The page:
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Cap and Trade: The path to a zero-waste future

Cap and Trade has been used successfully in the area of emissions and air quality.  Regional programs in the U.S. and Canada have been employed to reduce acid rain and ozone emissions, among other pollutants.


In a cap and trade program, sources are allocated a fixed number of allowances. Each allowance represents an authorization to emit a specific quantity of a pollutant (e.g., one ton). The number of allowances is capped in order to reduce emissions to the desired level, and sources are required to meet stringent, comprehensive emission monitoring requirements. At the end of the compliance period, emission sources must hold sufficient allowances to cover their emissions during the period. Sources that do not have a sufficient number of allowances to cover emissions must purchase allowances from sources that have excess allowances from reducing emissions (US EPA, EPA 430-B-03-002).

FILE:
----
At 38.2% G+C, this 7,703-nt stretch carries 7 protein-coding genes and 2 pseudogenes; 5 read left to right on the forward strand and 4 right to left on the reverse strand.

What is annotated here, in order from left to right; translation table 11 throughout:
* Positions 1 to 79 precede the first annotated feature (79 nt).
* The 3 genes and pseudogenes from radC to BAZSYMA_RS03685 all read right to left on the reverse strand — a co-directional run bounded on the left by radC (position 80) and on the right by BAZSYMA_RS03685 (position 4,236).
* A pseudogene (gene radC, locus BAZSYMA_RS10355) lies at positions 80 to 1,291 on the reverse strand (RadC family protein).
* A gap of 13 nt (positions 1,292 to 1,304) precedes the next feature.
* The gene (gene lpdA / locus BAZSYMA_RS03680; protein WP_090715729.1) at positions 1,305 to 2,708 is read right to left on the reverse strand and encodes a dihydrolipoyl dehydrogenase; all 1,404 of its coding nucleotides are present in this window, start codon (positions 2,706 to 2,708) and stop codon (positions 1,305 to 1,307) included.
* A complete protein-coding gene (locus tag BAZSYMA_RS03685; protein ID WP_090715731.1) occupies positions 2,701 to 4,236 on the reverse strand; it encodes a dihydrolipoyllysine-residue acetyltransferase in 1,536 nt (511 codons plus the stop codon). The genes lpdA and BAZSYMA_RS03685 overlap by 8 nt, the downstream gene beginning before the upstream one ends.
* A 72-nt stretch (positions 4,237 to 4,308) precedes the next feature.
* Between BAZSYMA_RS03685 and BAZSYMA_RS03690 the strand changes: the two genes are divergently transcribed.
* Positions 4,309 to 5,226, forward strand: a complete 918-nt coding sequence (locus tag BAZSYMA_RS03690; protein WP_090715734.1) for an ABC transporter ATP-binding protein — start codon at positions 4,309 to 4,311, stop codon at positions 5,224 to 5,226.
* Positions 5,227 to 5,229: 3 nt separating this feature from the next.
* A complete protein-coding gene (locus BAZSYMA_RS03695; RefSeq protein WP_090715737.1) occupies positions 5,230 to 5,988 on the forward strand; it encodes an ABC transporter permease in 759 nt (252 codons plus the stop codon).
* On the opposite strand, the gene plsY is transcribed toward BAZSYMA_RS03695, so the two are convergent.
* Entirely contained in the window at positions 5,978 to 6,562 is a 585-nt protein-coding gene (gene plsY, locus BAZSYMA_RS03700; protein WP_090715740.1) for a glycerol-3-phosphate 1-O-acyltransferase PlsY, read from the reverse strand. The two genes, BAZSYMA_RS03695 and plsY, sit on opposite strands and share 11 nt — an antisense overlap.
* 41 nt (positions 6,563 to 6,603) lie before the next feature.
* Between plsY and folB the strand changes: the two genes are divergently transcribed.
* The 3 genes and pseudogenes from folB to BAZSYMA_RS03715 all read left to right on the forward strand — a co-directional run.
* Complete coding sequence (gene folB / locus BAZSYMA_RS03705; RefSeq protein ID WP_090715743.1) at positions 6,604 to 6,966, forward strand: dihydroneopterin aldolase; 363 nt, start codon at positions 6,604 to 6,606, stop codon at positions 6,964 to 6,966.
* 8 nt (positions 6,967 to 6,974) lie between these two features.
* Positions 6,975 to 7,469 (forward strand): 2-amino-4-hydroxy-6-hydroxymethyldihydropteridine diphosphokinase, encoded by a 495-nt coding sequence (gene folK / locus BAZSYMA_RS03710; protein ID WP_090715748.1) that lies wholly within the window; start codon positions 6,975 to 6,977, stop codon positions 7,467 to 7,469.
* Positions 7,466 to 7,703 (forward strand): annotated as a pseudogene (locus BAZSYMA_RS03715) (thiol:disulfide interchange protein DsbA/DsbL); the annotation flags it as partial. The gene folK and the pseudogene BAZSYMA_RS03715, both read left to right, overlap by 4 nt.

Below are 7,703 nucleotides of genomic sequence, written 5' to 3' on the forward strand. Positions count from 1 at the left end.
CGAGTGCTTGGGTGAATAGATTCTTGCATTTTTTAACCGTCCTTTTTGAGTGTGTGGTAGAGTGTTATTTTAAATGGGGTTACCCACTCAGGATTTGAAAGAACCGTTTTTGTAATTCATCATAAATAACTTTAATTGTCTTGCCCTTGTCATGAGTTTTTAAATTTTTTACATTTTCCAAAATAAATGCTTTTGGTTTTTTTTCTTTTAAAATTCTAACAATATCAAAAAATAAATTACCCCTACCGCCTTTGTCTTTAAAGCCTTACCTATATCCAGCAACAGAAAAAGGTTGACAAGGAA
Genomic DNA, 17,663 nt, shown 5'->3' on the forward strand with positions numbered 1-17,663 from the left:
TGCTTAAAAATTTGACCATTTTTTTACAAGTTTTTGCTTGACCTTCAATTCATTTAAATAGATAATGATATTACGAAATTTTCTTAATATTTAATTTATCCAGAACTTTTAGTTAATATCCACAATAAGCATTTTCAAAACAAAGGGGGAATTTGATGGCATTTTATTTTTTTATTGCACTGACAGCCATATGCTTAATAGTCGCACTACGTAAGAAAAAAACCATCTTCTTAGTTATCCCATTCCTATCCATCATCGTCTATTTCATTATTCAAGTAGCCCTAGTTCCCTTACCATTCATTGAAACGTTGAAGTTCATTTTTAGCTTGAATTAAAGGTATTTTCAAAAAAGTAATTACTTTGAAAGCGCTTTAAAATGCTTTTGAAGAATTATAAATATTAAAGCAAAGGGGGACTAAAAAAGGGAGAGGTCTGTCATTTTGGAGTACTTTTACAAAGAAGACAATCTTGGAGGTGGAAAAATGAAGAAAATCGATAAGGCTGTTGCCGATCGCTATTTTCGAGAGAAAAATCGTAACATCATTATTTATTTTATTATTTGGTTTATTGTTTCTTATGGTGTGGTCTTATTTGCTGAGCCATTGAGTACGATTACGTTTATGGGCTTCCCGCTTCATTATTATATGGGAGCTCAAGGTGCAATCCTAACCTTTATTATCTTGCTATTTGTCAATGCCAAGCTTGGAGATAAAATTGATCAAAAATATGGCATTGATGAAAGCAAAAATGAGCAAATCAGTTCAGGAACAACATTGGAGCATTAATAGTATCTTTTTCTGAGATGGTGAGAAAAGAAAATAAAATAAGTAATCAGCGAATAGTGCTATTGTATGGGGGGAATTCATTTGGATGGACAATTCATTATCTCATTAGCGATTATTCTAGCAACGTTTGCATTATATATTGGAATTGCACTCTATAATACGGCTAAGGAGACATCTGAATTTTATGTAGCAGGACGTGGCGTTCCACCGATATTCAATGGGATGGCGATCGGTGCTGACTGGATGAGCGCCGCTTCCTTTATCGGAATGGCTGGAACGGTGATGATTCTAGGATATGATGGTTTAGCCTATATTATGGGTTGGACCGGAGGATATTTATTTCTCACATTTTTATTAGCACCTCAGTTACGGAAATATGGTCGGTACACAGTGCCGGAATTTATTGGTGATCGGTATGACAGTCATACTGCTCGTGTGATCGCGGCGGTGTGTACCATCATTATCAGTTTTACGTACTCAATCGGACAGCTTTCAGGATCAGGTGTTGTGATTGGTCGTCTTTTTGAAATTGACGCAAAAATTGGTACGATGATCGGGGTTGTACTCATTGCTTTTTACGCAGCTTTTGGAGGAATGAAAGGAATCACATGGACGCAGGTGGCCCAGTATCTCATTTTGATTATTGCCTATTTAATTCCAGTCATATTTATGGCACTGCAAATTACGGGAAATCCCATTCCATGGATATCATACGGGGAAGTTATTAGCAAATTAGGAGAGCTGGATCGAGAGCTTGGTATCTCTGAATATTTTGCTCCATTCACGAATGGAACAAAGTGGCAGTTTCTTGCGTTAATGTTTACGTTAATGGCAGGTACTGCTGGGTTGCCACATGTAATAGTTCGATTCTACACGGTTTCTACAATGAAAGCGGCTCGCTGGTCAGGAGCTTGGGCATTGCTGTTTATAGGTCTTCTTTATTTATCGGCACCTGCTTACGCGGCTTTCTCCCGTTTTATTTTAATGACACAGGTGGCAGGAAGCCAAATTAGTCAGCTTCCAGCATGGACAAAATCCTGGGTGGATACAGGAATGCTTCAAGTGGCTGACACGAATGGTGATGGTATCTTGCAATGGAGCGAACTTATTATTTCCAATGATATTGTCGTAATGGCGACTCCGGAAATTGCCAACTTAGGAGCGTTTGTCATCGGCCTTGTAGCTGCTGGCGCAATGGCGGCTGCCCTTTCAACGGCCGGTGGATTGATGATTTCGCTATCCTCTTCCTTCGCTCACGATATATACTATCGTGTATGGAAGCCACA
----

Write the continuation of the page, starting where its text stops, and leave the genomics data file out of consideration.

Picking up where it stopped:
Applying the concept to solid waste, municipalities and states would be limited to the amount of trash they could produce.  Those who produced amounts beyond the cap would have to purchase credits from another state or municipality that was below the cap.  In this way governments would be incentivized to reduce solid waste production by instituting policies and programs at the local level that would reduce the amount of waste sent to the landfill. 


Not surprisingly, Cap and Trade is highly controversial.  Even in the most progressive states it’s a hard sell.  Opponents argue that it’s unfair to businesses and difficult to enforce.  Despite the potential of Cap and Trade to significantly reduce our nation’s garbage production, it is unlikely that we will see any movement on this initiative in the near future. 

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One Comment

  1. Posted December 14, 2011 at 10:43 am | Permalink

    What a joy to find someone else who tnkhis this way.

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